As an activity that involves extensive use of metalwork machine tools in a home workshop-based context, model engineering overlaps with other artisanal machine-tool based and allied metalwork pursuits including gunsmithing, manufacture of home metalworking tools and accessories, home cnc equipment building, antique machine tool collecting, antique vehicle and machine restoration, home welding and hobby metalcasting. Model engineering is associated with the hobby of running live steam locomotives, overlaps to a degree with the making of non-working models those of mechanical subjects. Products such as Meccano and low-pressure toy steam engines have a loose affinity with model engineering, stemming from the production of scientific and mechanical toys beginning in the late 18th century. Steam Punk, a post-industrial sculptural art style picking up on the aesthetic and kinetic qualities of old machinery, shares some overlap. There is some debate about the appropriateness of the term'model engineering'.
Some argue that the term'engineer' should be reserved for those professionally qualified as such. However, the historic meaning of'engineer' is one who constructs or tends engines, as such is a fitting epithet for those who make working models as a hobby. In any case, since the term'model engineer' was employed by 1888, the precedent for its use has long been a fait accompli. Model live; as such they deserve special mention. Live steam refers to the use of pressurised steam, heated in the model locomotive's own boiler, to turn the wheels via miniature steam cylinders. Not all locomotives are live steam - some model engineers make model locomotives powered by electricity or internal combustion engines; the criteria however is that the model is self-propelled, hence requiring an engine to be made or motor to be installed, as opposed to the model trains that rely on an electrified track to run. Live steam locomotives are made in a range of scales, according to track gauge; the smaller gauges, sometimes called'garden gauges' because they can be set up in the owner's own garden, or in the US called a backyard railroad, are sufficient to run by themselves but cannot haul the driver or passengers.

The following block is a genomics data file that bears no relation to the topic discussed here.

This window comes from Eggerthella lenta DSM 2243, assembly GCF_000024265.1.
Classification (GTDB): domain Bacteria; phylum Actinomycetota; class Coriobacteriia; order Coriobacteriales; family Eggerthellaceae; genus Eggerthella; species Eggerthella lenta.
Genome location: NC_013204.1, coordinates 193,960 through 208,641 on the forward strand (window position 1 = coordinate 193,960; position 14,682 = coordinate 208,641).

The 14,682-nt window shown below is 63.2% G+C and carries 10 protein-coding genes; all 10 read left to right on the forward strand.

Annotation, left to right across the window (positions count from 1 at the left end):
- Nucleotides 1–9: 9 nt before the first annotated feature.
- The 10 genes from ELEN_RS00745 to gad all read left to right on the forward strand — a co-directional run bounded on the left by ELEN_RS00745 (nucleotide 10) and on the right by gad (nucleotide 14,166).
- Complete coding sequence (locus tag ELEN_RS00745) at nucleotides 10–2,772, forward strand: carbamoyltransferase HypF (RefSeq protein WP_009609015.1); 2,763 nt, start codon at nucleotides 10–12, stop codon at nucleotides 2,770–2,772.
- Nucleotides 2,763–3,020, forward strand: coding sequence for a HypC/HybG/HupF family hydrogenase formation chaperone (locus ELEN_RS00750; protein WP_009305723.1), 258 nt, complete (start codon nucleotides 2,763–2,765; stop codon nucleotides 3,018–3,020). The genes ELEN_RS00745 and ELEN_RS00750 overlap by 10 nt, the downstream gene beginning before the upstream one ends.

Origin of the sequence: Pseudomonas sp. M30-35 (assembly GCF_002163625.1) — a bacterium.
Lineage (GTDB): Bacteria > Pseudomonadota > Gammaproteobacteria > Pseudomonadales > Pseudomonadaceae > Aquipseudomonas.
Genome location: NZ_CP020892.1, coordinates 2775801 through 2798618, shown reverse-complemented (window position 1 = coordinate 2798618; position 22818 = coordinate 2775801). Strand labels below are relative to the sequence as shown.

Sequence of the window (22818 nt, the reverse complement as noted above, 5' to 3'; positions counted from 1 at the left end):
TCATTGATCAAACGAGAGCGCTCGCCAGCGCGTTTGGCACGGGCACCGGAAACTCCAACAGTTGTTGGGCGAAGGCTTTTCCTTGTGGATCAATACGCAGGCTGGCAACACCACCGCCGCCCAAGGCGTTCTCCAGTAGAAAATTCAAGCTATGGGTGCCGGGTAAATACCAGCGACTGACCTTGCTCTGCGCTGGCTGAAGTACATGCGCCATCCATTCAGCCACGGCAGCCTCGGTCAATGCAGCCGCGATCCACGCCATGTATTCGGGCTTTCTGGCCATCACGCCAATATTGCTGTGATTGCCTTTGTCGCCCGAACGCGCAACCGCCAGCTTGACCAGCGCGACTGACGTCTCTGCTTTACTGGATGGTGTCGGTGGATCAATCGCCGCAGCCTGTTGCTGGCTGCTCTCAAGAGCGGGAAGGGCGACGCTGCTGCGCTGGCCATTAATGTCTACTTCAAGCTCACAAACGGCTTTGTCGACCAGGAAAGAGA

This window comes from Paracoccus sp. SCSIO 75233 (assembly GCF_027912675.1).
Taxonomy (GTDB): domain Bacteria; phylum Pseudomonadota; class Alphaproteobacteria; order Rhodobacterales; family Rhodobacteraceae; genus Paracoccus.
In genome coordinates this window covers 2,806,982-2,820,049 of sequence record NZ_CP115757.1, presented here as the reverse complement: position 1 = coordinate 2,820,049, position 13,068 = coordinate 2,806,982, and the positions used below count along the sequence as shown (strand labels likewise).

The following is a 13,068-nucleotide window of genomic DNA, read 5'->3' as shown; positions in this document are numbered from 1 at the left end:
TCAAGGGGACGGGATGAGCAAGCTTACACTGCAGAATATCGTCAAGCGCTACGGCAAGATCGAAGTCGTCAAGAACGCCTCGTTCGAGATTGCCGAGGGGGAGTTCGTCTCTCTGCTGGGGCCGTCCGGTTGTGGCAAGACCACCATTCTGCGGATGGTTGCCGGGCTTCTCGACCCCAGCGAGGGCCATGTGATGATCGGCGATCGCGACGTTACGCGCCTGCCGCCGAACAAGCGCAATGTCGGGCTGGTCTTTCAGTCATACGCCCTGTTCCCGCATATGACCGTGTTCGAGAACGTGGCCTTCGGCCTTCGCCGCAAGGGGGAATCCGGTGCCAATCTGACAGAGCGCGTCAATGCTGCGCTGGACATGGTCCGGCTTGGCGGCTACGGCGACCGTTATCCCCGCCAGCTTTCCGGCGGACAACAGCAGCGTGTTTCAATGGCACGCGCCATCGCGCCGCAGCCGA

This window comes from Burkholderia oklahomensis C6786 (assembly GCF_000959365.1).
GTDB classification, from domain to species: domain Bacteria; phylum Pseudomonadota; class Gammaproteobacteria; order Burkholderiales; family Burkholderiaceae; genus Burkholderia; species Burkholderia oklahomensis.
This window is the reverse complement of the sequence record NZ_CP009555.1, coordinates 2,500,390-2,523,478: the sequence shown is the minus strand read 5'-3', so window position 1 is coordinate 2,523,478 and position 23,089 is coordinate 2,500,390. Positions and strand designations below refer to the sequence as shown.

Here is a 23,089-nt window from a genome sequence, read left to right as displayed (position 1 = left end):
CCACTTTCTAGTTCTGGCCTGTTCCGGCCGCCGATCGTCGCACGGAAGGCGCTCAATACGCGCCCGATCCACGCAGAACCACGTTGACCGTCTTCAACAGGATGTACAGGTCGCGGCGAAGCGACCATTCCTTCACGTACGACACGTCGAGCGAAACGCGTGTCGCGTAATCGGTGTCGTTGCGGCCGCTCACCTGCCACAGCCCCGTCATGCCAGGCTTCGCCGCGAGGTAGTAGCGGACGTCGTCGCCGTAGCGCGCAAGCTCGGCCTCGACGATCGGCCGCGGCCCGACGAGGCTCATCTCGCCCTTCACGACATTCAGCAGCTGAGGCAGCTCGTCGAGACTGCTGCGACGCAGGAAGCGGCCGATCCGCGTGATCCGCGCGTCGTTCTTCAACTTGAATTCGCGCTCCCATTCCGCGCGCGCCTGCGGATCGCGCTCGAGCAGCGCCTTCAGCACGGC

The larger gauges are found on club tracks or miniature railways, are intended to haul the driver and passengers. Popular ` garden gauges' are' 0' gauge,' 2 1/2" gauge. Usual club track gauges are 3½", 5" and 7¼", 4¾" and 7½" in North America. Larger miniature railway gauges such as 10 1/4" and 15" gauge are more common in park settings. Various gauges have existed over time. 3½" and 5" gauge were proposed in 1898 as standard model gauges, although 5" gauge only became popular after the Second World War, along with 7¼" gauge. Not all model live. There are many live steam enthusiasts who prefer running the models on a track rather than spending long hours building them in a workshop, so purchase a ready made model locomotive; the aim of model engineering to build mechanical models is now purely recreational, although beginning with the industrial revolution in the late 18th ce